Link your tax planning to financial goals
Well known as JFM (January, February and March) in the banking industry, the quarter in which relationship managers from banks, insurance companies and other distributors approach you with investment products that qualify for tax benefits is here.business Updated: Jan 10, 2011 23:59 IST
Well known as JFM (January, February and March) in the banking industry, the quarter in which relationship managers from banks, insurance companies and other distributors approach you with investment products that qualify for tax benefits is here. However, while tax saving should not be taken up as a crisis management towards the end of the financial year, we would advise you to go for a financial product that offers you tax benefit while helping you achieve your financial goal.
How does one go about it?
Ideally, one’s investment for tax savings should start at the beginning of the financial year. For example, if you know that you have to invest Rs50,000 in tax saving equity linked savings schemes (ELSS) of mutual funds, then rather than invest towards the end of the financial year, go for a systematic investment plan (SIP) that begins in April and ends in March. While the burden of saving for tax investment gets reduced, you also manage to generate a decent return on your investment.
Experts say that taxation benefits should not drive your investment decisions. Rather, tax planning should be in the broader framework of your financial goals.
“If you require a higher rate of return and have the ability to take risk then you should go with equity products and in case you are conservative and do not want to take risk, go for debt products that qualify for tax benefits,” said Amar Pandit, a Mumbai based financial planner. “Thus, taxation should not be a consideration to drive your investment but your desired goals.”
How much can you save on taxes this year from your taxable income?
Under Section 80C of the Income Tax Act, one can claim tax benefits of up to R100,000 by investing in financial instruments such as the Public Provident Fund, National Savings Certificiates, ELSS from mutual funds, insurance policy premia (including unit-linked insurance plans), repayment of principal amounts on home loans and fixed deposits that offer tax benefits.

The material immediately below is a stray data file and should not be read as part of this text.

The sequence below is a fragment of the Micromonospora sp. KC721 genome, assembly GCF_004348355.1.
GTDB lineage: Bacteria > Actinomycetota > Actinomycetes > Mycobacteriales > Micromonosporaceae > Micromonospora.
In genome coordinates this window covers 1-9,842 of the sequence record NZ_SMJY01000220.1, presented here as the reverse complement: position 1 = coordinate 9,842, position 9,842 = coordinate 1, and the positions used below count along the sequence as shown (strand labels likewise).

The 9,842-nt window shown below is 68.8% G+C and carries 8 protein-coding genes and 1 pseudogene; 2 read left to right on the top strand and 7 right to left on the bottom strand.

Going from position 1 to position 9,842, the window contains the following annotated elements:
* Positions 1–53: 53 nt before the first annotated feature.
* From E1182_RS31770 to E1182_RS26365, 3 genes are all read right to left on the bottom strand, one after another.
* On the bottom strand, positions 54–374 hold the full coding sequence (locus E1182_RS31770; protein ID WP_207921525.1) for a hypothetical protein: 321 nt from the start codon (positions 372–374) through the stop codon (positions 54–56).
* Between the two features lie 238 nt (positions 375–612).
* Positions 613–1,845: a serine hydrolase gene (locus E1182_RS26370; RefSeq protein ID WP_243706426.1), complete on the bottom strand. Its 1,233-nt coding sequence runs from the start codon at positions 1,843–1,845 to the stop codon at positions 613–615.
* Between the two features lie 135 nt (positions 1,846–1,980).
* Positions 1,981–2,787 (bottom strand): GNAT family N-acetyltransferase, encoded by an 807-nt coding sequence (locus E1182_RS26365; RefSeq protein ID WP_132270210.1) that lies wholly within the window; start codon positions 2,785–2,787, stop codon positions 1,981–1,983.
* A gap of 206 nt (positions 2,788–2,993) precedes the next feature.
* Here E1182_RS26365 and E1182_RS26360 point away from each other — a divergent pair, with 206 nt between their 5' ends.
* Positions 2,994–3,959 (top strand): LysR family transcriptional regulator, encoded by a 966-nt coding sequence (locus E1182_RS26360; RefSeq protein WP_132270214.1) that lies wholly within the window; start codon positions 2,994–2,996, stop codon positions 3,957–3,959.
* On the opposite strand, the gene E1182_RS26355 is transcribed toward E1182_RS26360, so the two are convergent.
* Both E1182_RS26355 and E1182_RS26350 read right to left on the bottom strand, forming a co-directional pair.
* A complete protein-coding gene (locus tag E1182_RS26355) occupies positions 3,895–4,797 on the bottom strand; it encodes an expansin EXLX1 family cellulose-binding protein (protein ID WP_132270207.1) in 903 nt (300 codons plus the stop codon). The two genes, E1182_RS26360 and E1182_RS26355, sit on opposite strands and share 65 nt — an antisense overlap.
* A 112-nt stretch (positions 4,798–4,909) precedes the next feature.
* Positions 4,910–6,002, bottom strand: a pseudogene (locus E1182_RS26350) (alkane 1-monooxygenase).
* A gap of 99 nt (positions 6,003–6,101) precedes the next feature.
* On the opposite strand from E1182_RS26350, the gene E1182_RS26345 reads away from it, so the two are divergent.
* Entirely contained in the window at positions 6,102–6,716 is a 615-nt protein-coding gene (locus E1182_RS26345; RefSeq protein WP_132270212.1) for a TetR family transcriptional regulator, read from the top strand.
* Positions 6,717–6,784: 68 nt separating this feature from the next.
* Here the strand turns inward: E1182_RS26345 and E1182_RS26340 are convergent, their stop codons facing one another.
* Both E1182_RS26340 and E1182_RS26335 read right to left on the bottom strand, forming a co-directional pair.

In the currrent financial year, the government is also allowing an additional tax benefit on investments of up to R20,000 made in infrastructure bonds.
Other than this, you can claim an additional benefit on interest payment of up to R150,000 towards home loans and on the full interest paid in case you are earning a rental income on a property for which a loan has been taken.
So what should you keep in mind?
Before going in for a tax saving instrument this year, check for its eligibility for tax benefits going forward as there are certain major changes in the kind of products that will qualify for tax benefits beginning the financial year 2012-13 when the Direct Tax Code code becomes applicable.
“Certain instruments such as—unit linked insurance plans, traditional insurance plans (except pure products), equity linked savings schemes (ELSS) and their reinvested dividends—would not qualify for tax benefits beginning April 2012 and hence investors should keep it in mind before investing in such instruments,” said Vishal Dhawan, a Mumbai-based financial planner.
If you lock yourself in a five-year unit-linked insurance plan (Ulip) for the sake of tax saving, reconsider your move because all investments done into the product from the third year (April 2012) will not qualify for tax benefits.
Beginning April, 2012 when the Direct Tax Code (DTC) becomes applicable, it will change the way you save on taxes under Section 80C. Only few investment avenues will qualify under this exemption— such as the Provident Fund, superannuation funds, gratuity payments and contributions to the New Pension System. Additional benefits of up to R50,000 will be available on investments in pure insurance products. However, benefits from interest payments on home loans under section 24 (b) will still be there.